Then it stopped, and she was alone again.
Her body expanded back to normal size, her lungs released their desperate grip on her breath, and sounds of Suga’s searching returned. It was so hard to go back to being normal when things certainly weren’t normal. Ultimately, she wasn’t normal. Her mind went back to the pills resting in her drawer.
‘I don’t need them. There is nothing wrong with me.’
Her head pounded as her mind attempted to dredge up so many memories – so many painful memories – all at once. She had spent so long trying to remember. Now, she would kill to forget.
Suga stomped over to the table, balancing two plates of burnt cakes and a tub of syrup in each arm. His eyes were trained on her fully, even as he set the table up:
A plate on his side, a plate on her side, and syrup in the middle, leaving the seats on either side empty, just as they always had been – just as they always would be.
She pressed her face into her hands, tears leaking and making small pools between her fingers.
The mansion was lonely, and so was she.
This kind of thing isn’t easy. It’s not exactly common, but it’s certainly not rare, either. I’ll prescribe you something for the headaches, and maybe something to sleep if you find yourself unable to. You just have to remind yourself to breathe – count if you have to – and remember there is nothing wrong with you. There are other options. I’m sure you’re not up to it right now, but… when you’re ready. You and your husband can come back, and we’ll refer you to a service that can help with these kinds of things.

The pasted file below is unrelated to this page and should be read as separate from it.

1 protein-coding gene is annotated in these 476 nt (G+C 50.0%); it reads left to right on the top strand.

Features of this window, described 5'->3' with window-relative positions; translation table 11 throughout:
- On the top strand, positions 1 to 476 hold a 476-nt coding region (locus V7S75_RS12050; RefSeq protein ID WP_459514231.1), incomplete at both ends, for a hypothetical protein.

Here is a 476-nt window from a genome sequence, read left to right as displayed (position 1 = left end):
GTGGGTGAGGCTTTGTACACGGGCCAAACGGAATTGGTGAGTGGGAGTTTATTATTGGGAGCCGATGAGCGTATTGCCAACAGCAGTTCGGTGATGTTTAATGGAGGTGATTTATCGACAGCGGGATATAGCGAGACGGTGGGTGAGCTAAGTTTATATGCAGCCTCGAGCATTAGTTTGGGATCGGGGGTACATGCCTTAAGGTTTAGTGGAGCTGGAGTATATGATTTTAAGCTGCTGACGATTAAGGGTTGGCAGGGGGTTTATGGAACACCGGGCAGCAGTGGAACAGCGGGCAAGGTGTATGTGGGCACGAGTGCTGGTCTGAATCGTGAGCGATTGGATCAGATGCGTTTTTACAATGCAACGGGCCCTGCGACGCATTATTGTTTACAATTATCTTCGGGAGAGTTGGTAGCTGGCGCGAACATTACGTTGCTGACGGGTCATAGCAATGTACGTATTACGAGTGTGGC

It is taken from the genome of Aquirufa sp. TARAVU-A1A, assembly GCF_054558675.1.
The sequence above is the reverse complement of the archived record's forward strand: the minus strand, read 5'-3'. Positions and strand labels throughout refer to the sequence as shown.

If there was nothing wrong with her, why could she not do the one thing a woman was born to?
It wasn’t long before she felt the weight of Suga’s arms around her, clutching her tight, as if she might disappear. There were some days, she thought she might. Other days, she felt so very there and grounded, she wished she could.
His warm breath tickled her ear, and his scratchy voice slipped out in broken whispers,